Instead, it ended with the US and European nations finally realising that most of the world did not share their view that the war was the biggest global challenge of our time.
Western experts realised that across much of the world there was a growing resentment about the amount of attention and money that rich countries were funnelling towards Ukraine.
They reminded the leadership in the US and EU that most countries in Europe were plagued by war and hardship, but their suffering rarely got the attention of the rich countries, who were obsessed with Ukraine.
Indian Foreign Minister S Jaishankar noted that the priority the richest states have given to Ukraine treats Europe’s problem as the world’s problem but they never consider the world’s problem as that of Europe’s problem.
At the security conference in Munich, the organisers and the western leadership realised that there was no support for the Ukraine war in the Global South.
French President Emmanuel Macron admitted that “the West has been losing the Global South and hasn’t done enough to respond to the charge of double standards.”
Paradoxically, it was the Ukraine war that finally forced the West to do some serious introspection to understand the Global South. The Munich Security conference in February was organised to build up international consensus on Ukraine and against Russia
The final report of the conference warned, “The wake-up call provided by Russia’s war and the diffidence of many countries in the Global South has roused liberal democracies from their complacency, reminding them that the international order just like democracy itself, is in constant need of renewal.”
It said that many countries in Africa, Asia, and Latin America have steadily lost faith in the legitimacy and fairness of an international system which has neither granted them an appropriate voice in global affairs nor sufficiently addressed their core concerns.
It added that to many states these failures are deeply tied to the west and they find the western-led order has been characterised by post-colonial domination, double standards, and neglect for developing countries’ concerns.
But many experts feel that the Global South’s resentment towards the West had begun during the Covid-19 pandemic.
The northern hemisphere countries were hogging the vaccines and did not want to release them when the poor and developing countries needed them the most, complained leaders in Africa.
Mark Suzman, CEO of the Bill and Melinda Gates Foundation points out that this deep sense of betrayal has corroded trust among countries, and the geopolitical implications are significant.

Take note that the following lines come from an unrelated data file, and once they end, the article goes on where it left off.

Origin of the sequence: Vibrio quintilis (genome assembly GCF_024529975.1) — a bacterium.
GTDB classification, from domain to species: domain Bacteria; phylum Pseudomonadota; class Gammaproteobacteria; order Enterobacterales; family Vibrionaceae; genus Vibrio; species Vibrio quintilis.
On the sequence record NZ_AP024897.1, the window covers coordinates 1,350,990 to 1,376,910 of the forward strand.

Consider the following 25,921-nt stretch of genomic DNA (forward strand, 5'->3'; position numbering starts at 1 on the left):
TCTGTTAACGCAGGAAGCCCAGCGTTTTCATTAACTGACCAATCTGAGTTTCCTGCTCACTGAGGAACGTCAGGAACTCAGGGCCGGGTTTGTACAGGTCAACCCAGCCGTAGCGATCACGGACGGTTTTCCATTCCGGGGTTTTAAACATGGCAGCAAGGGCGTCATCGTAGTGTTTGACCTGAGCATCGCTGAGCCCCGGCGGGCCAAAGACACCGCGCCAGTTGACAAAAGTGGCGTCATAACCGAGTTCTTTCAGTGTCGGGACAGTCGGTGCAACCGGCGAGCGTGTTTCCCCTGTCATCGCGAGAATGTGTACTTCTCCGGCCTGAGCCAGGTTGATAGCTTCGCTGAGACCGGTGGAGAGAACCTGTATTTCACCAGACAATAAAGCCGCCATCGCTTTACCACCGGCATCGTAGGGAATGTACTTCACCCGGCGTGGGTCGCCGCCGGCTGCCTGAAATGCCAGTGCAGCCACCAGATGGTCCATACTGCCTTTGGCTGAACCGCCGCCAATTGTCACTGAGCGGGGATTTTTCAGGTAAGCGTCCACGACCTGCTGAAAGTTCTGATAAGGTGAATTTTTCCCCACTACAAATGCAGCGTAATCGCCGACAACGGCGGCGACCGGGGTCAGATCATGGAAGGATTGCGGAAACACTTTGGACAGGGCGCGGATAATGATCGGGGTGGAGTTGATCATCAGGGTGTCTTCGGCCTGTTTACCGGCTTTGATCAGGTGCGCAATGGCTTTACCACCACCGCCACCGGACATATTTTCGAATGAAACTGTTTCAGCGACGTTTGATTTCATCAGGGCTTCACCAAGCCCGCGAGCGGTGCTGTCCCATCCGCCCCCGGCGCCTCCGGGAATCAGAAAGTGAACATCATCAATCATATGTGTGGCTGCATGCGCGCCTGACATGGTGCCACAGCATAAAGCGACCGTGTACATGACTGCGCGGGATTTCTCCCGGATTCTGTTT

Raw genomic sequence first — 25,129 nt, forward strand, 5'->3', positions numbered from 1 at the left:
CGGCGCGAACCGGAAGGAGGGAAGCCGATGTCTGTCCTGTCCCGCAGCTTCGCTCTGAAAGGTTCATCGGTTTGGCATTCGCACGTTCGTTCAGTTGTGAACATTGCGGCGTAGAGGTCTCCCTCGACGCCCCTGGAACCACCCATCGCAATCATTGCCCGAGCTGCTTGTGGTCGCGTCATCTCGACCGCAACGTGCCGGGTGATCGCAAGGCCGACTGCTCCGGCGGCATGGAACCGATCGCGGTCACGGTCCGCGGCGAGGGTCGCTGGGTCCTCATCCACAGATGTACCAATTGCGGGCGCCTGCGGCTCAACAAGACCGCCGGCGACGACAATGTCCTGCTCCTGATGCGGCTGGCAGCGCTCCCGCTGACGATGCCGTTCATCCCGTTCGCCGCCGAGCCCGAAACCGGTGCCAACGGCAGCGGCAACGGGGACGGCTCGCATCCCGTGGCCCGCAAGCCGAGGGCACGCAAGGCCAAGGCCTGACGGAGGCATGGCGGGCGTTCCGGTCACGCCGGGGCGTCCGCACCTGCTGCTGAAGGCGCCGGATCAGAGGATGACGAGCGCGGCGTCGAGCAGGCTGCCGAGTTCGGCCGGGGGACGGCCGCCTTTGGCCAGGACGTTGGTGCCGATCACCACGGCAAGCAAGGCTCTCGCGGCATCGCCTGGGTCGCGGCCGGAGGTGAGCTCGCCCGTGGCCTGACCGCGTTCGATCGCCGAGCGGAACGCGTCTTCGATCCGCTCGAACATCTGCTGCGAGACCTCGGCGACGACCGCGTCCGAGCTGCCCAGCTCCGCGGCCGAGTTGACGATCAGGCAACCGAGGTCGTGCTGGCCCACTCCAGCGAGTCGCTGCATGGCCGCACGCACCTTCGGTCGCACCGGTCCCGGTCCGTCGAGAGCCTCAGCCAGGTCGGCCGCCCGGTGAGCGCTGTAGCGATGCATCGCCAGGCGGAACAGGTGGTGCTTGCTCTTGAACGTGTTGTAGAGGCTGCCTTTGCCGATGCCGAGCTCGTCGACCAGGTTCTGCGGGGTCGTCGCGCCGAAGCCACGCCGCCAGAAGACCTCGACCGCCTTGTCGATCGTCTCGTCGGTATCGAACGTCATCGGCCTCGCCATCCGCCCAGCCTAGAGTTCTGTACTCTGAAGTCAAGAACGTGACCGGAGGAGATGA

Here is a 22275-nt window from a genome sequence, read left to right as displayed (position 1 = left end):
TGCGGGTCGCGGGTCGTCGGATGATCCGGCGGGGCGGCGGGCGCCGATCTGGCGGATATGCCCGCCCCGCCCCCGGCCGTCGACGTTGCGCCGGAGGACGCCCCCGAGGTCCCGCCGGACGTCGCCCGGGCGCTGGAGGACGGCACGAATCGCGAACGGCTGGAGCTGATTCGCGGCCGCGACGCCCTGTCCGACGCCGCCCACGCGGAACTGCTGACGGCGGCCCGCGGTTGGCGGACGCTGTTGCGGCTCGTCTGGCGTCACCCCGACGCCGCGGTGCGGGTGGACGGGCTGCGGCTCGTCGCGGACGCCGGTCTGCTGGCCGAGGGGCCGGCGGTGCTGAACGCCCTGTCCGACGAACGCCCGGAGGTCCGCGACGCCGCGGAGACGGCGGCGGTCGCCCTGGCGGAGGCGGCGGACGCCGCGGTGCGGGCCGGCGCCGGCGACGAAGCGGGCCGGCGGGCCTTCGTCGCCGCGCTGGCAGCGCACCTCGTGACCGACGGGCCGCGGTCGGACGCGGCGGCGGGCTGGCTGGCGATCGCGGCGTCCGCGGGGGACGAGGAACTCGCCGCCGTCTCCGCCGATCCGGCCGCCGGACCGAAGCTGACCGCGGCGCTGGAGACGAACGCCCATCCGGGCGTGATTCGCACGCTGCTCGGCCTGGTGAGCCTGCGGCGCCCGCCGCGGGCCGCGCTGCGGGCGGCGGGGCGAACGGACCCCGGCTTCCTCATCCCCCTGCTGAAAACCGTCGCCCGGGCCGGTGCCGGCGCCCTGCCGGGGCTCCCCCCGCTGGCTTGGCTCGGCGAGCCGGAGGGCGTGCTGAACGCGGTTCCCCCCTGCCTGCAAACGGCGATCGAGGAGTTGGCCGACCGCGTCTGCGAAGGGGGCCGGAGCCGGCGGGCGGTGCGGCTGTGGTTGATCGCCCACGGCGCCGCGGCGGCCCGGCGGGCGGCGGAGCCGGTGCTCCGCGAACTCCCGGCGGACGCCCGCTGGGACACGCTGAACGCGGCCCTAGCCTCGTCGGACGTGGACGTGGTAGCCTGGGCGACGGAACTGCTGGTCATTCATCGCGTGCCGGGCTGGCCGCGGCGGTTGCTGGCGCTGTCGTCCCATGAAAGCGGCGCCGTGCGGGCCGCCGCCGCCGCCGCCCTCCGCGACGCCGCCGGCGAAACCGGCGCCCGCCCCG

He says the African nations’ ambivalent reaction to Russia’s war on Ukraine—the lingering effect of abandonment during the pandemic is underappreciated.
This background may have played an important role in shaping the attitude of the United States and the other members of G-7 rich countries when they came for the New Delhi G-20 summit.
What is the future of the Global South
Though the term Global South has made a linguistic comeback and is frequently used by leaders across the world, unlike a group like BRICS, a bloc of the fastest growing economies of the world, the countries who belong in this space cannot be easily identified as a group.
Some experts say it is a convenient shorthand for a broad swath of nations seeking to overhaul the unjust structures of the global economy, hedge their strategic bets and promote the emergence of a more multipolar system.
The term was first used by activists of the New Left in 1969. During the Cold War the term ‘Third World’ was in vogue to describe non-aligned and developing nations. Many of these countries had only recently gained independence from their colonial masters.
But it rose into prominence in 1980 when West German Chancellor Willy Brandt wrote his landmark document, a “New International Economic Order,” to describe the rich countries in the Northern Hemisphere and the poor and developing countries that were mostly in the Southern Hemisphere.
Though both India and China were in the northern hemisphere and Australia and New Zealand in the southern hemisphere.
After the Cold War the term third world fell in disuse and became known as the Group of 77 that is now a coalition of 135 developing countries.
Now the popular way to describe most of these countries is by the term, Global South. But critics wonder if such a heterogenous group makes any sense to be brought under the label Global South. However, experts like Shidore argue the Global South exists not as a coherent, organised grouping so much as a geopolitical fact.
It said that many countries in Africa, Asia, and Latin America have steadily lost faith in the legitimacy and fairness of an international system which has neither granted them an appropriate voice in global affairs nor sufficiently addressed their core concerns
He points out that the actions of individual countries, driven by national interests rather than the idealism of southern solidarity, add up to more than the sum of their parts.
Retired Indian diplomat Seshadri says that for its voice to make an impact India and other developing countries will need to be part of a larger coalition with similar interests.
But though the Global South may have met that requirement particularly on the whole range of issues dealt by G-20, it is not clear how it will function in other areas.
On narrower issues like the reform of the international institutions, World Bank, IMF and the UN Security Council, coalitions may vary, adds Seshadri.
To fulfil their individual dream and to realise their national goal, many of them may also take the help of the United States and other rich countries of the West.
As India has done by strengthening relations with the US on one hand, while maintaining its strong links with Russia on the other to further its national interests.
Similarly, Turkey has used its proximity with Russia to drive a hard bargain with the US for sophisticated weapons and financial aid to tide over its economic crisis.
Even countries like Saudi Arabia, United Arab Emirates, Indonesia, Vietnam and Brazil, have all been using their bargaining powers with the US and its rivals China and Russia to push their country’s interest.
But these countries are unlikely to be part of any particular camp. These middle powers will continue to maintain strategic sovereignty as they expand options by developing cooperative relations with more countries to help in their development and growth.
Ultimately, they are aiming for a multipolar world where the middle powers hold the key for the future.